Which way for buses in Bedfordshire?

While the Prime Minister heralds the dawn of a new age of bus travel across the UK the current situation, particularly in Bedfordshire, is somewhat less bright and breezy. Grant Shapps, the Secretary of State for Transport, when asked by Andrew Marr how many of the 3,000 routes cut by the ‘old Tory Government’ would be restored by the ‘new Tory Government’, was vague on details – and admitted that he didn’t know yet how it will all work. It’s clear there is no actual plan at this stage and what transport desperately needs in the UK is a guiding mind to oversee an integrated and accessible transport network which puts people first, not profits.

I look forward to the government’s National Bus Strategy, due to released later this year. However, when they announce with great fanfare just 250 miles of additional cycle routes, which works out at around 0.6 of a mile per local authority, please allow me to be a little cynical about the scale of their ambition or interest in creating a transport system that will meet the urgent needs created by the looming climate emergency.

20190418_153236
188/190 Bus Stop between Langford and Henlow

Meanwhile back in Central Bedfordshire it has inadvertently slipped out, through the comms of a neighbouring Council (shout out to Hertfordshire County Council!) that Centrebus are handing in the keys to the 188/190 route between Hitchin and Biggleswade. This part of the route (the whole route is Hitchin to Sandy) was run on a commercial basis with no funding from the Council. While it’s likely that another company will take over the route it’s not clear what the service levels will be and doesn’t bode well for future service provision across Bedfordshire.

Bedfordshire has one of the lowest passenger journey rates per head of population     (13.7 in 2018/19) in England. This is not surprising when the Council are openly luke-warm about buses believing that, while they may work elsewhere, they are not the answer across Central Bedfordshire.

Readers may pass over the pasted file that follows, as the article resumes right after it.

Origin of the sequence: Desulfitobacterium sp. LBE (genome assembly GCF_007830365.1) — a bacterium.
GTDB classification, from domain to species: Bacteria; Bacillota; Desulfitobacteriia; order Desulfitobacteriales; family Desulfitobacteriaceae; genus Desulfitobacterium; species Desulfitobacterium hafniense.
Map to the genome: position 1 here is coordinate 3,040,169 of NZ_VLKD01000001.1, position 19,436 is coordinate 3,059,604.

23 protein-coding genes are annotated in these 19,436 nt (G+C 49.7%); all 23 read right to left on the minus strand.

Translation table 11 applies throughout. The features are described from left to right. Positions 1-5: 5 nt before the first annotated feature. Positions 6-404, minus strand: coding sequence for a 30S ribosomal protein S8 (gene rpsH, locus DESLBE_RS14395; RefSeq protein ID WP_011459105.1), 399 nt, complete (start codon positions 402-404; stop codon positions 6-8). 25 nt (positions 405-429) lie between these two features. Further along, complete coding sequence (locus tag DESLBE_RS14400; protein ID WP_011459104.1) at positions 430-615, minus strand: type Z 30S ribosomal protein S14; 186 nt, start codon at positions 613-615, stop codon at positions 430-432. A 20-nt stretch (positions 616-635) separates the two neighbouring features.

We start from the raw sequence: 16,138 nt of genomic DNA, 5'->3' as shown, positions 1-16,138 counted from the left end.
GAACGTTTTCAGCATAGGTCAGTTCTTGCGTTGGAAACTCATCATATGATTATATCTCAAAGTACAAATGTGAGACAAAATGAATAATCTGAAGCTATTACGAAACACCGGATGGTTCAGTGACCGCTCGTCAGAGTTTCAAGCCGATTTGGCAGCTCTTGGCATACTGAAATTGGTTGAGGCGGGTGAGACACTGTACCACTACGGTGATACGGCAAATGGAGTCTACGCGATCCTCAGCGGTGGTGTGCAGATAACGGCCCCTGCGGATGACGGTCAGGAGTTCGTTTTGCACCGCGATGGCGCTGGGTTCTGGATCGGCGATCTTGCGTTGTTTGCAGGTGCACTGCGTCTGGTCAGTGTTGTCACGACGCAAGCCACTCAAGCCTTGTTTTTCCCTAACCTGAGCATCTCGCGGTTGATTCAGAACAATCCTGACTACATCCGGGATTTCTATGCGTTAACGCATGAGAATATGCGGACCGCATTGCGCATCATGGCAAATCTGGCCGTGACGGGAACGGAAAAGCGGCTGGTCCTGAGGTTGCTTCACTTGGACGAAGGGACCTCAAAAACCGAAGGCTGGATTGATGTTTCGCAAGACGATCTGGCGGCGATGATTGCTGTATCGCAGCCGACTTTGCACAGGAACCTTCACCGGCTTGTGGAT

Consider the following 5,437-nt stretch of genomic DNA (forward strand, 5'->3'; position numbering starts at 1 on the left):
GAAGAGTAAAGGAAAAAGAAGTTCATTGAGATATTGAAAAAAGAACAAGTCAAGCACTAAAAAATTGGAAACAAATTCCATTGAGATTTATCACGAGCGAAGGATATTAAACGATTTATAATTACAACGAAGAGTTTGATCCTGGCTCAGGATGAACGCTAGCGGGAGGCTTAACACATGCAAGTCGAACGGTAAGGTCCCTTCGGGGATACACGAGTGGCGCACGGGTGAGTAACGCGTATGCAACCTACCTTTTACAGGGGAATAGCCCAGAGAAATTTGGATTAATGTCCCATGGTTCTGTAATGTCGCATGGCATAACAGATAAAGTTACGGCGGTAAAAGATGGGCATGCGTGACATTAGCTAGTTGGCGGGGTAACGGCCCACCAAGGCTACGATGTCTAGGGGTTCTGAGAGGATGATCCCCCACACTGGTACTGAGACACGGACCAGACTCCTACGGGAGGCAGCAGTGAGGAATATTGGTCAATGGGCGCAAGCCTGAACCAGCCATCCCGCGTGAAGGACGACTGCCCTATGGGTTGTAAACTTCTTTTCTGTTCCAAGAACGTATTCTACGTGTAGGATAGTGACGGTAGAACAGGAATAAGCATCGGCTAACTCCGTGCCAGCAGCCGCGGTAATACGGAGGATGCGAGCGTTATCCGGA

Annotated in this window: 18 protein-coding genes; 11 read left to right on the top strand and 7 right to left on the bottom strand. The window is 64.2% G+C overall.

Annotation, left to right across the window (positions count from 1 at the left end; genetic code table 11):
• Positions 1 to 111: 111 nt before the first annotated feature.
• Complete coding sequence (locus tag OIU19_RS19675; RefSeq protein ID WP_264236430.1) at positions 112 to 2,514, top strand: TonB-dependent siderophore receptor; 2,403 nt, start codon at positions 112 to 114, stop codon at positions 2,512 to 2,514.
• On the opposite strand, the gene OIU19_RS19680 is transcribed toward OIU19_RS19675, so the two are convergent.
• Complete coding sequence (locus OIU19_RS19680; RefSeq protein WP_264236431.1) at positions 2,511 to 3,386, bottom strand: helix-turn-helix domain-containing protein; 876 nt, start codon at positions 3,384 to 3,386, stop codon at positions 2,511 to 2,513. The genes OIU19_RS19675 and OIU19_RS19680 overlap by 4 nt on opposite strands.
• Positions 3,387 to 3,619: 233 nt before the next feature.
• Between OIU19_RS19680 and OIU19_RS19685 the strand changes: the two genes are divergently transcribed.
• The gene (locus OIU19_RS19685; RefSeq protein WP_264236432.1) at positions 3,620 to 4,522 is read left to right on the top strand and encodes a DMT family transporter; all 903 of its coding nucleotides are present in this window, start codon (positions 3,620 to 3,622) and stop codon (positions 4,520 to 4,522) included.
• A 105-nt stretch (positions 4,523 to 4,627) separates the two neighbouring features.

Bus Use

While Central Bedfordshire Council has a passive, if not comatose, approach to bus services if you slip across the border to Hertfordshire it seems you will find a far more progressive attitude. Here, the County Council are spending an additional £8 million on bus services in 2020/21 and have just announce a £1m Enhanced Partnership scheme to work more closely with bus companies and improve services.

It’s clear in Bedfordshire that there is no ‘guiding mind’ to press the case for greater integration of different transport modes and there seems to be little interest. This has resulted in bus and rail companies scheduling services as if the other doesn’t exist. This results in journeys taking far longer than need be the case and encourages the drift of even the most conscientious traveller back to the car. As Central Bedfordshire will not subsidise services before 08.00 or after 18.30, buses are not a viable alternative for commuters. Bus services are non-existent on Sundays and this increases social isolation among the vulnerable and least well off in our community.

I’ve written to Central Bedfordshire Council, asking them the questions set out below.

  1. ~ Can you advise if CBC are looking change how they administer bus services in the area – such as through ‘Advanced Quality Partnerships’ or ‘Enhanced Partnerships’ (recent example from Herts CC attached) as set out in the 2017 Bus Service Act?
  2. ~ It is four years since CBC published their Passenger Transport Strategy (identified as the Public Transport Strategy in some of your literature). This pre-dates the Bus Services Act. When do you intend to review the strategy?
  3. ~ You will be aware that the Department for Transport have provisionally awarded CBC £154,358 to improve buses in the area across 2020/21. However, this award may be withheld in part or full if the ‘statement of intent’ form does not contain sufficient evidence, including that of consultation with local bus users and residents. Can you set out how CBC have attempted to advertise this potential funding, and how it has consulted with local bus users and residents?
  4. ~ In CBC’s ‘Air Quality Action Plan 2018-2023’ it states that the Council recognise the importance of improving and promoting public transport. Can you advise how CBC have both improved and promoted public transport across Central Bedfordshire since 2018.

Of course buses are only part of the solution to provide a greener transport network, but they will play a vital role in our attempt to meet carbon reduction targets, lower traffic congestion and air pollution levels by reducing our reliance on the car. Whether buses will play a role to achieve this remains to be seen as the political will for them to do so is clearly absent at this time.

Julian Vaughan

twitter: @juliman66

email: bedsptransportwatch@gmail.com

Sources & further reading:

Bus Use Statistics: https://www.gov.uk/government/statistical-data-sets/bus01-local-bus-passenger-journeys

Three steps to better bus services – by Campaign for Better Transport https://bettertransport.org.uk/sites/default/files/pdfs/bus-services-act-guidance.pdf
Government Press Release ‘Major Boost for Bus services’ – 10th February 2020 https://www.gov.uk/government/news/major-boost-for-bus-services-as-pm-outlines-new-vision-for-local-transport

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